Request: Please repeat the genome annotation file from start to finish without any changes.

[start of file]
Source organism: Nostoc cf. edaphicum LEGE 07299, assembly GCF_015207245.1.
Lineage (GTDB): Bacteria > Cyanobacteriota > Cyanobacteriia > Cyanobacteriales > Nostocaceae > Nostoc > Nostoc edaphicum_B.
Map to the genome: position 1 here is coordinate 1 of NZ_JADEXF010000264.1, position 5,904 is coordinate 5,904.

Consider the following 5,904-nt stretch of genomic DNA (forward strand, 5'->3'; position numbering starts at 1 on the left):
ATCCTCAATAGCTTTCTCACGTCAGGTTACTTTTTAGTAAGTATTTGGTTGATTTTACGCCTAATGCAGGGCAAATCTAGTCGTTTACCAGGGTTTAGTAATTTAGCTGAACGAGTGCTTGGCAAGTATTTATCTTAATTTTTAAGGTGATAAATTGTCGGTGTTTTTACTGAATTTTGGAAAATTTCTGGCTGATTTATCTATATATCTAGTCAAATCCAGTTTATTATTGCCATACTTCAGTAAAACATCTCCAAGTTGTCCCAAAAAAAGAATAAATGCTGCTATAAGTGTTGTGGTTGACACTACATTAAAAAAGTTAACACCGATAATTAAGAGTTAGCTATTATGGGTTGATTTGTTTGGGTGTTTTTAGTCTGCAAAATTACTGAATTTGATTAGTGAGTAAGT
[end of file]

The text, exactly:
Source organism: Nostoc cf. edaphicum LEGE 07299, assembly GCF_015207245.1.
Lineage (GTDB): Bacteria > Cyanobacteriota > Cyanobacteriia > Cyanobacteriales > Nostocaceae > Nostoc > Nostoc edaphicum_B.
Map to the genome: position 1 here is coordinate 1 of NZ_JADEXF010000264.1, position 5,904 is coordinate 5,904.

Consider the following 5,904-nt stretch of genomic DNA (forward strand, 5'->3'; position numbering starts at 1 on the left):
ATCCTCAATAGCTTTCTCACGTCAGGTTACTTTTTAGTAAGTATTTGGTTGATTTTACGCCTAATGCAGGGCAAATCTAGTCGTTTACCAGGGTTTAGTAATTTAGCTGAACGAGTGCTTGGCAAGTATTTATCTTAATTTTTAAGGTGATAAATTGTCGGTGTTTTTACTGAATTTTGGAAAATTTCTGGCTGATTTATCTATATATCTAGTCAAATCCAGTTTATTATTGCCATACTTCAGTAAAACATCTCCAAGTTGTCCCAAAAAAAGAATAAATGCTGCTATAAGTGTTGTGGTTGACACTACATTAAAAAAGTTAACACCGATAATTAAGAGTTAGCTATTATGGGTTGATTTGTTTGGGTGTTTTTAGTCTGCAAAATTACTGAATTTGATTAGTGAGTAAGT